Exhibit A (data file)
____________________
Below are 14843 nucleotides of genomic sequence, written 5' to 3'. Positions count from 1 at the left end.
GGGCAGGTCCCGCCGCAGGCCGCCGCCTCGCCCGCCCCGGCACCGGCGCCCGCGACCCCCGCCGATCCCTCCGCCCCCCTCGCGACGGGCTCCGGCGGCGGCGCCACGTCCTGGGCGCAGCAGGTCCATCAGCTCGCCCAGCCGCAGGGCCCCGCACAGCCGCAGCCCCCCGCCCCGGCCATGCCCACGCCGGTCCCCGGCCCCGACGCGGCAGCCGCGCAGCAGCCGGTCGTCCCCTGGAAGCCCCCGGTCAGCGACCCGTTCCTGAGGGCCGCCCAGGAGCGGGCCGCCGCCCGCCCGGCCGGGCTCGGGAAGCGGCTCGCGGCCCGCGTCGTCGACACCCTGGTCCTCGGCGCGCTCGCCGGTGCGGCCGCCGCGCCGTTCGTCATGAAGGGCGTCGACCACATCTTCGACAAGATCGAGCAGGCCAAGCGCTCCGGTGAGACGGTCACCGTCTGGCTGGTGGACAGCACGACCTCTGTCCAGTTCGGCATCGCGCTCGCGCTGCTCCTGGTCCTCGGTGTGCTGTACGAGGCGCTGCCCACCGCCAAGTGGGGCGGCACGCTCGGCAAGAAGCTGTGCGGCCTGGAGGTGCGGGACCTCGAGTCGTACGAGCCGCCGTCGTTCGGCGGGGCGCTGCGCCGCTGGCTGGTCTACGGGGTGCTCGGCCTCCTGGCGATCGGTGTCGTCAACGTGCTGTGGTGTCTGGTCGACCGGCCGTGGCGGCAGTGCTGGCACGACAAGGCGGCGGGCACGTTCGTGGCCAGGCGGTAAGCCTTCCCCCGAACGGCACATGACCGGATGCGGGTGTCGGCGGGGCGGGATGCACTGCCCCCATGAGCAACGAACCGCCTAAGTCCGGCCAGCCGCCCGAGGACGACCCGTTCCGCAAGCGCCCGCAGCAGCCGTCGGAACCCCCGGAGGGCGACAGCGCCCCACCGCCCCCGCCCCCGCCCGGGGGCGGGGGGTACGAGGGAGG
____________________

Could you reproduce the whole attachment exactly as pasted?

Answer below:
Below are 14843 nucleotides of genomic sequence, written 5' to 3'. Positions count from 1 at the left end.
GGGCAGGTCCCGCCGCAGGCCGCCGCCTCGCCCGCCCCGGCACCGGCGCCCGCGACCCCCGCCGATCCCTCCGCCCCCCTCGCGACGGGCTCCGGCGGCGGCGCCACGTCCTGGGCGCAGCAGGTCCATCAGCTCGCCCAGCCGCAGGGCCCCGCACAGCCGCAGCCCCCCGCCCCGGCCATGCCCACGCCGGTCCCCGGCCCCGACGCGGCAGCCGCGCAGCAGCCGGTCGTCCCCTGGAAGCCCCCGGTCAGCGACCCGTTCCTGAGGGCCGCCCAGGAGCGGGCCGCCGCCCGCCCGGCCGGGCTCGGGAAGCGGCTCGCGGCCCGCGTCGTCGACACCCTGGTCCTCGGCGCGCTCGCCGGTGCGGCCGCCGCGCCGTTCGTCATGAAGGGCGTCGACCACATCTTCGACAAGATCGAGCAGGCCAAGCGCTCCGGTGAGACGGTCACCGTCTGGCTGGTGGACAGCACGACCTCTGTCCAGTTCGGCATCGCGCTCGCGCTGCTCCTGGTCCTCGGTGTGCTGTACGAGGCGCTGCCCACCGCCAAGTGGGGCGGCACGCTCGGCAAGAAGCTGTGCGGCCTGGAGGTGCGGGACCTCGAGTCGTACGAGCCGCCGTCGTTCGGCGGGGCGCTGCGCCGCTGGCTGGTCTACGGGGTGCTCGGCCTCCTGGCGATCGGTGTCGTCAACGTGCTGTGGTGTCTGGTCGACCGGCCGTGGCGGCAGTGCTGGCACGACAAGGCGGCGGGCACGTTCGTGGCCAGGCGGTAAGCCTTCCCCCGAACGGCACATGACCGGATGCGGGTGTCGGCGGGGCGGGATGCACTGCCCCCATGAGCAACGAACCGCCTAAGTCCGGCCAGCCGCCCGAGGACGACCCGTTCCGCAAGCGCCCGCAGCAGCCGTCGGAACCCCCGGAGGGCGACAGCGCCCCACCGCCCCCGCCCCCGCCCGGGGGCGGGGGGTACGAGGGAGG